Energy generation and storage has long been a subject of study and development. Of special importance is the storage of electrical energy in a compact form that can be readily charged and discharged such as rechargeable electrochemical batteries and/or electrochemical capacitors. High power, high current pulse rechargeable electrochemical charge storage devices are also becoming increasing important in applications in which electrical pulses are required. Examples of such devices include digital communication devices, power tools, and portable computers to name but a few. In each of these devices, high electrochemical kinetic rate, long cycle life of the electrode material and good ionic conductivity of the electrolyte are all extremely important considerations.

Most electrochemical battery devices are fabricated to include at least two electrodes--the anode and the cathode--separated by an electrically insulating, ionically conducting separator medium. Charge transfer from one electrode to the other is accomplished via an electrolyte, typically a liquid electrolyte. Much recent development activity has been directed to the use of polymeric matrices as both the separator, and to hold the electrolyte in a gelled form, thus proving a dry or solid state device.

Fabrication of high surface area electrodes is commonly accomplished via bonding of powdered active electrode material with a binding medium, onto the surface of a current collecting substrate, such as a thin metallic film or foil. High surface area electrodes are desired as the high surface area provides more active sites for electrochemical reactions, and hence higher kinetic rate capability. The active material coated substrate is typically sintered in order to increase the mechanical strength of the electrode.

Although this process has met with considerable commercial success in older electrochemical systems, such as nickel-cadmium batteries, it is has many limitation which make it inappropriate for many newer technologies. For example, the sintering process is not applicable to high-melting temperature or sublimable materials such as the activated carbons used in may electrochemical systems. The content of the binding medium or binder is critical: Too much binder reduces the active surface area, unacceptably degrading the electrochemical performance of the active material electrode, while too little does not provide sufficient binding strength, resulting in electrode mechanical failure. Also, the binder, often a polymeric material, when mixed with the active material, yields a viscous solution which is difficult to coat into thin layers of less than about 25 μm. Some binders, notably commonly used Teflon, make wetting the surface of the electrode with the aqueous electrolyte difficult due to the fact that it is hydrophobic. This results in lower electrode utilization, and decreased electrode performance. Finally, equivalent series resistance ("ESR") reduces energy efficiency. Binders increase ESR, and hence reduces electrode performance. ESR can be reduced, but at the cost of adding conductive carbon powder to the electrode active material in order to increase electrical conductivity.

Accordingly, there exists a need to provide novel electrochemical devices free of limitations inherent in the prior art. Such a device should be characterized by electrodes which have low ESR, and an optimal combination and segregation of active material an binder. Moreover, fabrication of such an electrode should be simple, inexpensive and readily repeatable.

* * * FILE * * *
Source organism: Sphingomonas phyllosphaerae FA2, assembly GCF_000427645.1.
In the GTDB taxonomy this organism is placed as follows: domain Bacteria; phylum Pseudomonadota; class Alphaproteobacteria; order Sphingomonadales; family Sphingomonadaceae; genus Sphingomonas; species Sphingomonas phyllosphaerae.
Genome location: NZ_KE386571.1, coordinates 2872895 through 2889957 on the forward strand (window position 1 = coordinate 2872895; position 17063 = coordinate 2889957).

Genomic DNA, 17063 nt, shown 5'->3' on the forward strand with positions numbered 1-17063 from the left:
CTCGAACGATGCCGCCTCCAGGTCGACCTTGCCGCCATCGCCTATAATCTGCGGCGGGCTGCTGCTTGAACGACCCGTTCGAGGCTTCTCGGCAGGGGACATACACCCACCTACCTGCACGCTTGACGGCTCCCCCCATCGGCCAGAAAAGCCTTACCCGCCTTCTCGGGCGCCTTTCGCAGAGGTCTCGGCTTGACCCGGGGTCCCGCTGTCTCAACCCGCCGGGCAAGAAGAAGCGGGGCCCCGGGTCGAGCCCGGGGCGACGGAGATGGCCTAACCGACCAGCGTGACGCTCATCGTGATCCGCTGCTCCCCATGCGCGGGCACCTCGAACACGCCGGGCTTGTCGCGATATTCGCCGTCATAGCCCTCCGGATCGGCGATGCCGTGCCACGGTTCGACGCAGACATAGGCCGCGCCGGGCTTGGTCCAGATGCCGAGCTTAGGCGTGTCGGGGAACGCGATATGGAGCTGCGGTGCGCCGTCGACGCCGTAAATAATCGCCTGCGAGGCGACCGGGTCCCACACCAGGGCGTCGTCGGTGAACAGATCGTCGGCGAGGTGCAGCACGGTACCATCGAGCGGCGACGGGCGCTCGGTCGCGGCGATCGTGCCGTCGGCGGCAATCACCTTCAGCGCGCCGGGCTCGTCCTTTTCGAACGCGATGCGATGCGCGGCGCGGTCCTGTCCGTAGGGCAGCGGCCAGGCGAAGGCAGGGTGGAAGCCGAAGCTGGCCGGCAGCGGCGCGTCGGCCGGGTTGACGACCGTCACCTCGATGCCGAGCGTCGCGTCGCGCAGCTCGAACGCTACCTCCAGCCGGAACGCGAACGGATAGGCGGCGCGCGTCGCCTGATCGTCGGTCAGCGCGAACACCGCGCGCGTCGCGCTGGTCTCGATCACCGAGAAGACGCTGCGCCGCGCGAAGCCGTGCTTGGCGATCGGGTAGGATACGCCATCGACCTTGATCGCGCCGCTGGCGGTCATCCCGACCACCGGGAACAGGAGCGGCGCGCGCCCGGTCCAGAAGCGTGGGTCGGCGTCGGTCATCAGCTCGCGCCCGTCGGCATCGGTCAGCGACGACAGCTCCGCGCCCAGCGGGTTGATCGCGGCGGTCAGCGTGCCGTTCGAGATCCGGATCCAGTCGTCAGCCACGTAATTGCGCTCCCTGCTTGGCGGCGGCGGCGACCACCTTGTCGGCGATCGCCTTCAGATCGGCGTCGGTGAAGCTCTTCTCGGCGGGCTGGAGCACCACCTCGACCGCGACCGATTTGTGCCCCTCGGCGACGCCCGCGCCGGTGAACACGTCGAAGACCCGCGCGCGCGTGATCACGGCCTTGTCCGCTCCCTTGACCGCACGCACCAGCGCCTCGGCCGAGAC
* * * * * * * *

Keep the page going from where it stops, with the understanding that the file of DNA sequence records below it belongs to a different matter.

BRIEF DESCRIPTION OF THE DRAWINGS

FIG. 1 is a schematic representation of an electrochemical charge storage device in accordance with the invention;

FIG. 2 is a schematic representation of an electrode structure, in accordance with the invention; and

FIGS. 3-6 are a series of schematic representations of the steps for fabricating an electrode, in accordance with the invention.

DETAILED DESCRIPTION OF THE PREFERRED EMBODIMENT

While the specification concludes with claims defining the features of the invention that are regarded as novel, it is believed that the invention will be better understood from a consideration of the following description in conjunction with the drawing figures, in which like reference numerals are carried forward.

Referring now to FIG. 1, there is illustrated therein an energy storage device such as an electrochemical charge storage device fabricated from a pair of electrode assemblies 10 and 11, which may be the anode and the cathode of the device. The electrochemical charge storage device may be either an electrochemical capacitor or an electrochemical battery cell. The electrochemical capacitor is preferably an electrochemical capacitor characterized by either a double layer or an oxidation/reduction charge storage mechanism. Each electrode assembly 10 and 11 includes an electrode 13 which electrodes may either be fabricated from the same or different materials. In the instance in which the electrodes are fabricated of the same material, they are referred to as "symmetric electrodes". Conversely, if they are made from different materials, they are referred to as "asymmetric electrodes". Regardless of whether or not the electrodes are asymmetric or symmetric, they are each made from one or more materials selected from the group consisting of carbon, ruthenium, iridium, platinum, cobalt, tungsten, vanadium, iron, nickel, molybdenum, silver, zinc, lead, manganese, alloys thereof, nitrides thereof, carbides thereof, sulfides thereof, oxides thereof, phosphides thereof, and combinations thereof. Alternatively, said electrodes may be fabricated of conducting polymers.